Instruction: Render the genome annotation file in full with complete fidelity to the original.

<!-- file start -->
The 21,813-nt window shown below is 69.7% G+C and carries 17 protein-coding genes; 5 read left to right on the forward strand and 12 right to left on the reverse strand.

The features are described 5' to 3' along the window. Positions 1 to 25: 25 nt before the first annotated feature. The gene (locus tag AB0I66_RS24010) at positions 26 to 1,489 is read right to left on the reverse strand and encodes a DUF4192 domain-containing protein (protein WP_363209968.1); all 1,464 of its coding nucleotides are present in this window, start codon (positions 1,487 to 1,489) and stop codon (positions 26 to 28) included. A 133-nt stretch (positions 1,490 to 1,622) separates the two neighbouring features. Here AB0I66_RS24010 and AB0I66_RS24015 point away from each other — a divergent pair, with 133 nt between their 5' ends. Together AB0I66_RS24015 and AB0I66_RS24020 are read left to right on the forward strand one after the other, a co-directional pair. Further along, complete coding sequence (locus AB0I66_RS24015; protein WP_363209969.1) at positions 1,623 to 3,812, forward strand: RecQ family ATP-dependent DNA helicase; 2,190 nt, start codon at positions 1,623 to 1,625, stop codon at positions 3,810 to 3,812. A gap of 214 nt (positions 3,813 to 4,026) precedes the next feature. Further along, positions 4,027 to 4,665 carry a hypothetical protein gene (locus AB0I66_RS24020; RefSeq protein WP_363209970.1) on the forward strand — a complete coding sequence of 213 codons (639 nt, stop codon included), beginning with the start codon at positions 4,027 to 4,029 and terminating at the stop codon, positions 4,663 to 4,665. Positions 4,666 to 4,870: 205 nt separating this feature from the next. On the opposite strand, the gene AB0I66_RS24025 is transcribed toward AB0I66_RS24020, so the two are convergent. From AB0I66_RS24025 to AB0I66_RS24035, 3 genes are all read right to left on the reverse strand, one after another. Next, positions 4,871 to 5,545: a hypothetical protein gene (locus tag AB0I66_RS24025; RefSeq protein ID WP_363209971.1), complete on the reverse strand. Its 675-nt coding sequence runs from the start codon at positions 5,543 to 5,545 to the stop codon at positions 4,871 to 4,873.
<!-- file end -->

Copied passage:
The 21,813-nt window shown below is 69.7% G+C and carries 17 protein-coding genes; 5 read left to right on the forward strand and 12 right to left on the reverse strand.

The features are described 5' to 3' along the window. Positions 1 to 25: 25 nt before the first annotated feature. The gene (locus tag AB0I66_RS24010) at positions 26 to 1,489 is read right to left on the reverse strand and encodes a DUF4192 domain-containing protein (protein WP_363209968.1); all 1,464 of its coding nucleotides are present in this window, start codon (positions 1,487 to 1,489) and stop codon (positions 26 to 28) included. A 133-nt stretch (positions 1,490 to 1,622) separates the two neighbouring features. Here AB0I66_RS24010 and AB0I66_RS24015 point away from each other — a divergent pair, with 133 nt between their 5' ends. Together AB0I66_RS24015 and AB0I66_RS24020 are read left to right on the forward strand one after the other, a co-directional pair. Further along, complete coding sequence (locus AB0I66_RS24015; protein WP_363209969.1) at positions 1,623 to 3,812, forward strand: RecQ family ATP-dependent DNA helicase; 2,190 nt, start codon at positions 1,623 to 1,625, stop codon at positions 3,810 to 3,812. A gap of 214 nt (positions 3,813 to 4,026) precedes the next feature. Further along, positions 4,027 to 4,665 carry a hypothetical protein gene (locus AB0I66_RS24020; RefSeq protein WP_363209970.1) on the forward strand — a complete coding sequence of 213 codons (639 nt, stop codon included), beginning with the start codon at positions 4,027 to 4,029 and terminating at the stop codon, positions 4,663 to 4,665. Positions 4,666 to 4,870: 205 nt separating this feature from the next. On the opposite strand, the gene AB0I66_RS24025 is transcribed toward AB0I66_RS24020, so the two are convergent. From AB0I66_RS24025 to AB0I66_RS24035, 3 genes are all read right to left on the reverse strand, one after another. Next, positions 4,871 to 5,545: a hypothetical protein gene (locus tag AB0I66_RS24025; RefSeq protein ID WP_363209971.1), complete on the reverse strand. Its 675-nt coding sequence runs from the start codon at positions 5,543 to 5,545 to the stop codon at positions 4,871 to 4,873.